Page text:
What you see. The starting point for addressing any equine health related issue is your observation.


Abdomen or Belly is Rumbling Loudly


Intestinal motility and the corresponding intestinal sounds increase when a horse is eating, is hungry, or is exposed to feed. This is a normal reflex, as it is in people.

Occasionally a horse's intestinal sounds are so loud that they can be heard from a few feet away. This commonly occurs in a horse that has experienced a feed or management change or has intestinal upset. Loud abdominal sounds can also be heard coming from normal, healthy horses.

  • Code Green

    Contact Your Vet to Obtain Useful Advice & Resources
    • To discuss your equine's general health and management.
    • If the horse's appetite and attitude are normal and you see nothing else wrong.
    • If the results of the Whole Horse Exam (WHE) suggest the horse is otherwise normal.

your role


What To Do

Assess your horse's general health using the Whole Horse Exam (WHE), paying particular attention to attitude, appetite and appearance of the manure. Also assess the character of the intestinal sounds, take the heart rate and note the appearance of the gums. Watch their attitude and appetite closely and look for any signs of abdominal pain (colic). Consider whether there have been feed or management changes that might explain the rumbly intestine.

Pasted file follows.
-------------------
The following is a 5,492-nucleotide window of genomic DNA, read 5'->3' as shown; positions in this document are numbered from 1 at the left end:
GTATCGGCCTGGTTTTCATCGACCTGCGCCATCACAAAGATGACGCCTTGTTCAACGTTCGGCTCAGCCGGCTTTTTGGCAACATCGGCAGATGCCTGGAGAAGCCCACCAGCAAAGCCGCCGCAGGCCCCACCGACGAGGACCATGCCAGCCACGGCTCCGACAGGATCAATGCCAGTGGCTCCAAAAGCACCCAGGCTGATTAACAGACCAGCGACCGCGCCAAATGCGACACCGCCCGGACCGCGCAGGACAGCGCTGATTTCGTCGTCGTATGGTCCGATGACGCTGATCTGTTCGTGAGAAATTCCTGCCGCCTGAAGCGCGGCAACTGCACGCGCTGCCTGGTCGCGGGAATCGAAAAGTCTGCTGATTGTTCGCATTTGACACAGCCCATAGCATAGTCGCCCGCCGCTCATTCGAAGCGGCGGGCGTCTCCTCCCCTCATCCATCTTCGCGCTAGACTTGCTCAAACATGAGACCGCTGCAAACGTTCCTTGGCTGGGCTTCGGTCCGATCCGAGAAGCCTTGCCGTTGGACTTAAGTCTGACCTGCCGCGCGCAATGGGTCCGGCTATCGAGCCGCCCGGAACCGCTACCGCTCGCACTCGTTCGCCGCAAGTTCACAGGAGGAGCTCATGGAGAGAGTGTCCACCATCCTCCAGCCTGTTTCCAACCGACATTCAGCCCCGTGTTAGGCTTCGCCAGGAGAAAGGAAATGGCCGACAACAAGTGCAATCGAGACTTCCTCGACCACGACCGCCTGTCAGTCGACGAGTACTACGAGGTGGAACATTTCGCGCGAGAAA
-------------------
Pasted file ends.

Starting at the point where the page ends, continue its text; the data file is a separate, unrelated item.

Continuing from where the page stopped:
If there seem to be no other problems, simply monitor your horse for a few hours and feed them lightly until you are certain they seem fine. However, if the horse is exhibiting any other sign of illness or abnormality, contact your vet with your findings and concerns.

your vet's role

Your vet will likely only see the horse if there are other signs of a problem, or a history that suggests that examination is necessary.
Questions Your Vet Might Ask:
  • Does your horse seem normal otherwise?
  • Have you changed your horse's feed or management lately?
  • Was the horse fed any extra hay or grain recently?
  • What are the results of the Whole Horse Exam (WHE)?
  • Does the manure currently look different than usual for your horse?

Author: Doug Thal DVM Dipl. ABVP